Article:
from the Christian Research Journal, Winter 1991, page 36. The Editor-in-Chief of the Christian Research Journal is Elliot Miller.
A Summary Critique
Understanding the Trinity
Alister E. McGrath
(Zondervan Publishing House -- Academie Books, 1987, 1988)
Alister McGrath has emerged in the past five years as a prolific and competent theologian. His numerous books include both scholarly treatises and popular works on theology for the layperson. He has graduate degrees in both molecular biology and theology from Oxford, and is a lecturer on theology at Wycliffe Hall at Oxford.
Although a great deal has been written in the areas of Christology (doctrine concerning Christ) and the Trinity, precious little has been written specifically to help laypeople understand these doctrines. This is McGrath's aim in these books, and in many ways the books are very helpful.
DOCTRINE MADE INTERESTING!
The most positive feature of McGrath's books is his able use of illustrations. An excellent writer, McGrath presents one vivid and entertaining illustration after another throughout both books. Many of these illustrations draw on his expertise in science, but others are drawn from mathematics, history, literature (including poetry), the arts, and everyday life. McGrath also has a penchant for quoting Christian hymns, including Christmas carols, often with great effect.
Although occasionally McGrath tells us when he uses someone else's illustration, usually he does not. I noticed especially his use of Oscar Cullmann's comparison (in Christ and Time) of the first and second comings of Christ to D-day and VE-day in World War II (Jesus, pp. 157-58). In any case McGrath has a good feel for which illustrations are helpful, and he has a lot of them at his disposal. His books are already especially popular with preachers for this reason.
McGrath's books bear a striking resemblance to C. S. Lewis's popular works on Christian doctrine. The main difference is that McGrath's professional training in theology enables him to be more precise theologically than Lewis could be. It is perhaps no accident that Lewis is cited in these two books more than any other nonbiblical author (Jesus, pp. 156-57; Trinity, pp. 32, 108).
McGrath has an uncanny ability to quote from an incredibly wide range of thinkers to illustrate and reinforce his arguments. Thus, he is able to draw effectively on philosophers such as Wittgenstein, Pascal, and Buber; theologians such as Bultmann and Pannenberg; and literary luminaries such as Eliot, Carlyle, Doyle, Sayers, Donne, Blake, and Carroll. He quotes from these individuals in seemingly effortless manner in support of the orthodox Christian faith. The fact that many of these writers were themselves unorthodox never detains McGrath, who evidently trusts that his readers will not assume that he agrees on other matters with those he quotes approvingly.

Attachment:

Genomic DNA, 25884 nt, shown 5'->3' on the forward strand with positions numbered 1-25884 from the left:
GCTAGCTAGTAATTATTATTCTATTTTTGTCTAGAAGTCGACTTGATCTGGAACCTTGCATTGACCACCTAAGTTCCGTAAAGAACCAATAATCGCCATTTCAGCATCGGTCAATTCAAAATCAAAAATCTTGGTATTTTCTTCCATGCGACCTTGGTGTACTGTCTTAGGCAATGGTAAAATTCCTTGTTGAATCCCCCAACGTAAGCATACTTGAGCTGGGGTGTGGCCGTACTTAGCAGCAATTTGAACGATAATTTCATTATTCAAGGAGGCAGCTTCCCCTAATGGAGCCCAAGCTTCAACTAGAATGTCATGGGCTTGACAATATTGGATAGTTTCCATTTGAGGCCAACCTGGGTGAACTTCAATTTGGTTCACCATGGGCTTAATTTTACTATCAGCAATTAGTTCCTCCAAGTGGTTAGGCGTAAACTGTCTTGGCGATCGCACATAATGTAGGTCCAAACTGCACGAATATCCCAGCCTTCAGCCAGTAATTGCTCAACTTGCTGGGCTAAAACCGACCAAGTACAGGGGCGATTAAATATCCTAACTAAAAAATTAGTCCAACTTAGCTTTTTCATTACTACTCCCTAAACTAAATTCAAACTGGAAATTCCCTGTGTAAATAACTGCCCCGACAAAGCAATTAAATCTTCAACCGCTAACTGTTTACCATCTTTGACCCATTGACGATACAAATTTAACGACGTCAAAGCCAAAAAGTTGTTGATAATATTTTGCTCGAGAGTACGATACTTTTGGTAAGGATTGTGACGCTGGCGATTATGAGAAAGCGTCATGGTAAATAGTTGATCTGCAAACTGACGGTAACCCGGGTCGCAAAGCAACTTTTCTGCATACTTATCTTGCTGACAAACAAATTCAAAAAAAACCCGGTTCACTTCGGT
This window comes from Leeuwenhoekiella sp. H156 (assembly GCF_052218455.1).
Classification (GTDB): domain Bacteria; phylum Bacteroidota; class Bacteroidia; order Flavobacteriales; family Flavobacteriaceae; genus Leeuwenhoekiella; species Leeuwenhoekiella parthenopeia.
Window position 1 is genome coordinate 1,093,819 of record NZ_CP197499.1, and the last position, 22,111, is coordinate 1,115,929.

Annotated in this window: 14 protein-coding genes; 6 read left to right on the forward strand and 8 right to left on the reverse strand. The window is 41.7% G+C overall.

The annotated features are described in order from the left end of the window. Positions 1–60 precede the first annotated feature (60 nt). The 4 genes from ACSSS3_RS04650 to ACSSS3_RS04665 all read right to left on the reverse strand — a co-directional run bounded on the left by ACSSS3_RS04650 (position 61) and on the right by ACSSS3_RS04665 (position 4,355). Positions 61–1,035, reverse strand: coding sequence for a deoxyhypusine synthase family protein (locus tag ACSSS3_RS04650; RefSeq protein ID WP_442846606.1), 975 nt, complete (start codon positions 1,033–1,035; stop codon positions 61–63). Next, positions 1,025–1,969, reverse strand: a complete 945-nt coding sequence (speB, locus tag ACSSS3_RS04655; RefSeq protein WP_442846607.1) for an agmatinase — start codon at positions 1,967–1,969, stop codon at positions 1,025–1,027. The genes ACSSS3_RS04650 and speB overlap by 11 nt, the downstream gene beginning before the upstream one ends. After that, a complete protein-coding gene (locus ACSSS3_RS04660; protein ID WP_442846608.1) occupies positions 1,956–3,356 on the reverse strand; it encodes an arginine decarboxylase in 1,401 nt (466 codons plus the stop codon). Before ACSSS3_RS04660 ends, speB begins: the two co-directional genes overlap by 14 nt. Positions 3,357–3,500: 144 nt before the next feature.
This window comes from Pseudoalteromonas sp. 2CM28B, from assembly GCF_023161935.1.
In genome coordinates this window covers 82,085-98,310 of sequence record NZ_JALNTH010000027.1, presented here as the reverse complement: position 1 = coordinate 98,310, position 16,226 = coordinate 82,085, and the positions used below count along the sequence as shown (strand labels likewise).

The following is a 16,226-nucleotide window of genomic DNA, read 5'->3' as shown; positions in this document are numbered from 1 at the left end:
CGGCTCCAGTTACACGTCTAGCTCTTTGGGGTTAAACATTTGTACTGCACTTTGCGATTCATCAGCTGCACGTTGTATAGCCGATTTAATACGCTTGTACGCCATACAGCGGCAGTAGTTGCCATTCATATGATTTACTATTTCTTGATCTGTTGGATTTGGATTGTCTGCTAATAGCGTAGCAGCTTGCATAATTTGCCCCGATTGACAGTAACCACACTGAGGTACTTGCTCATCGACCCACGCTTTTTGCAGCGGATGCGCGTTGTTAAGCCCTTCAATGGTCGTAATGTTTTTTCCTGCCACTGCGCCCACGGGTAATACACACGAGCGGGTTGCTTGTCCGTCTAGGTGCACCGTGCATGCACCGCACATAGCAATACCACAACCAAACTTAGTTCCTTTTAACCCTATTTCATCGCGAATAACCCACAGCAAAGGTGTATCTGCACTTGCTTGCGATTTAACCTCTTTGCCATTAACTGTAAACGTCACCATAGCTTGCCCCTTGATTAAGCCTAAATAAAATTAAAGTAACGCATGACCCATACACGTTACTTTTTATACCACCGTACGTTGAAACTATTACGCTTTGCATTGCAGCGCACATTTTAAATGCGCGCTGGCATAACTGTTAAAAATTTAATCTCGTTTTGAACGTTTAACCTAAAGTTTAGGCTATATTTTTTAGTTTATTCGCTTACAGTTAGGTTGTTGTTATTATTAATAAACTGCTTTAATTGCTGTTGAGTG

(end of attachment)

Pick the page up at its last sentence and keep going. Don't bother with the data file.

As effectively as McGrath quotes from others, however, his own writing can stand on its own. His manner of expression is always interesting and often humorous in a very British, understated way -- as when he explains why Christianity's centering on Christ cannot be put down to His having been a good teacher: "Good teachers, after all, are not that difficult to find. People who are crucified, only to be raised from the dead, are somewhat thinner on the ground, and command attention for that very reason" (Jesus, p. 37). C. S. Lewis could not have said it more delightfully.
The substance of the two books under review is nearly as pleasing as the style. McGrath repeatedly sets forth persuasive arguments against many of the radical and liberal distortions and denials of the Christian faith. He strongly insists that Christianity is centered on Christ (Jesus, pp. 15-18). He argues for the necessity and propriety of formulating doctrines about Jesus (Jesus, pp. 29-36; Trinity, pp. 113-18). As has already been noted, he delivers withering criticisms of the notion that Jesus was simply a great teacher (Jesus, pp. 36-40). He stoutly maintains against liberal scholarship that either the Gospels must be accepted as a faithful portrayal of Jesus or else any pretense to knowledge of or faith in Jesus must be abandoned (Jesus, pp. 48-51). He also presents standard arguments (in a very nonstandard, entertaining fashion) for the historicity of the resurrection of Jesus (Jesus, pp. 63-76).
The heart of McGrath's argument in both books, however, concerns the incarnation of God in Jesus. Defining "incarnation" as "God taking on flesh" (Jesus, p. 91), McGrath explicates and defends the New Testament "Christology" (doctrine about Christ) which presents Jesus as God humbling Himself to become one of us. He rightly argues that in the New Testament there is no tension between what theologians call a functional and an ontological Christology. A "functional" Christology is a doctrine about Christ which understands Jesus to be performing functions in which God is seen to be at work -- so that Jesus is seen as acting "as God and for God." An "ontological" Christology is one which says that Jesus is God "ontologically," that is, God in His very being and essence -- in short, a doctrine which asserts that Jesus "is God" (Jesus, p. 93). While many modern theologians try to argue that Jesus can be God "functionally" without being God "ontologically," McGrath rightly argues that it is only because Jesus is God that He can perform the functions of salvation that only God can do.